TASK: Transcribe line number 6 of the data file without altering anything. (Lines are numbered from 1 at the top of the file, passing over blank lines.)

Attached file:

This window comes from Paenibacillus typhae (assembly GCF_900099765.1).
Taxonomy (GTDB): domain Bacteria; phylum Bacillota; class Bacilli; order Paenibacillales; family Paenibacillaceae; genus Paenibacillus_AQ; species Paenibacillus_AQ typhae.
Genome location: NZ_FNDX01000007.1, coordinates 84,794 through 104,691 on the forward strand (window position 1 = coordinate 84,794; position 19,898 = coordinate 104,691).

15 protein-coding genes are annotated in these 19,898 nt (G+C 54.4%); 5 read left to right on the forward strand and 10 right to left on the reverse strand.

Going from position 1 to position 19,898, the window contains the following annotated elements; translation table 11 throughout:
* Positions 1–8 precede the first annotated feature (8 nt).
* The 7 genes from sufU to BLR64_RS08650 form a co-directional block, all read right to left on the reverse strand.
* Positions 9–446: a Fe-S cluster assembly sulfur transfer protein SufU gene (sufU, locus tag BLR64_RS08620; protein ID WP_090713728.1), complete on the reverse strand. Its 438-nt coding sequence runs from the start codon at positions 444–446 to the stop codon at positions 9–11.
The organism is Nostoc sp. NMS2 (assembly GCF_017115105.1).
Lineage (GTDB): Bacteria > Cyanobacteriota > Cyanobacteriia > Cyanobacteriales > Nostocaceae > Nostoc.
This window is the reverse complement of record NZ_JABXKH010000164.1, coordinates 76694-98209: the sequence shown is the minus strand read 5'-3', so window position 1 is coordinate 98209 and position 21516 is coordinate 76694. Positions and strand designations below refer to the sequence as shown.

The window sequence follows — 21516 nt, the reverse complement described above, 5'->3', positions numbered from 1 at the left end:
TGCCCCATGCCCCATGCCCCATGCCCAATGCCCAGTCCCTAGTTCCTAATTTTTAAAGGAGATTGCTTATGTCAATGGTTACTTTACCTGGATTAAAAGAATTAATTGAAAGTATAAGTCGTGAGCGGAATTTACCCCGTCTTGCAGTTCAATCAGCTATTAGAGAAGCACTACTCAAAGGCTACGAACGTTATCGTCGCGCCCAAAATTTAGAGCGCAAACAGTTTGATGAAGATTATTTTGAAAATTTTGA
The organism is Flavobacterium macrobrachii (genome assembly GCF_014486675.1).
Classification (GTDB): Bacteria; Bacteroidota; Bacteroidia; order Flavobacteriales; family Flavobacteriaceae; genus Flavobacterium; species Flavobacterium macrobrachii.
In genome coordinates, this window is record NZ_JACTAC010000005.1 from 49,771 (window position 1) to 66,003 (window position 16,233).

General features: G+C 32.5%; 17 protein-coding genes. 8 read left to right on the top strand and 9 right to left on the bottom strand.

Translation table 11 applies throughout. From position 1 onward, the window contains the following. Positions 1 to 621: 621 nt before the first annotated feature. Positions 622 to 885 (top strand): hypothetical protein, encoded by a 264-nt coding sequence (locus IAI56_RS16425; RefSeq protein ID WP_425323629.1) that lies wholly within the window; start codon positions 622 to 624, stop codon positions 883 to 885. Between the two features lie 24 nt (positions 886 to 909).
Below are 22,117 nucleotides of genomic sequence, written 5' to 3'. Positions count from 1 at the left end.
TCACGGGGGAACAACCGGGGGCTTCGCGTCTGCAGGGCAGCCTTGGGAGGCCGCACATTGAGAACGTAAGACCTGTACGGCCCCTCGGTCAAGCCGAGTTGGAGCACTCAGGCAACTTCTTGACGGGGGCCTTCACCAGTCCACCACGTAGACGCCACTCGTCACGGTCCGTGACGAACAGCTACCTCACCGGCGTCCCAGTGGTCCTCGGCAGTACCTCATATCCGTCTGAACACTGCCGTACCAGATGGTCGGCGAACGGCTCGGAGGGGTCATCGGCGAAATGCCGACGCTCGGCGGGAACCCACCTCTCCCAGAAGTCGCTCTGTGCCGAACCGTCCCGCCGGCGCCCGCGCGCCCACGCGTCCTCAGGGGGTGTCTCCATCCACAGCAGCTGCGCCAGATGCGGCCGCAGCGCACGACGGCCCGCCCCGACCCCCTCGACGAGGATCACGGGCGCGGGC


* Positions 1–8 precede the first annotated feature (8 nt).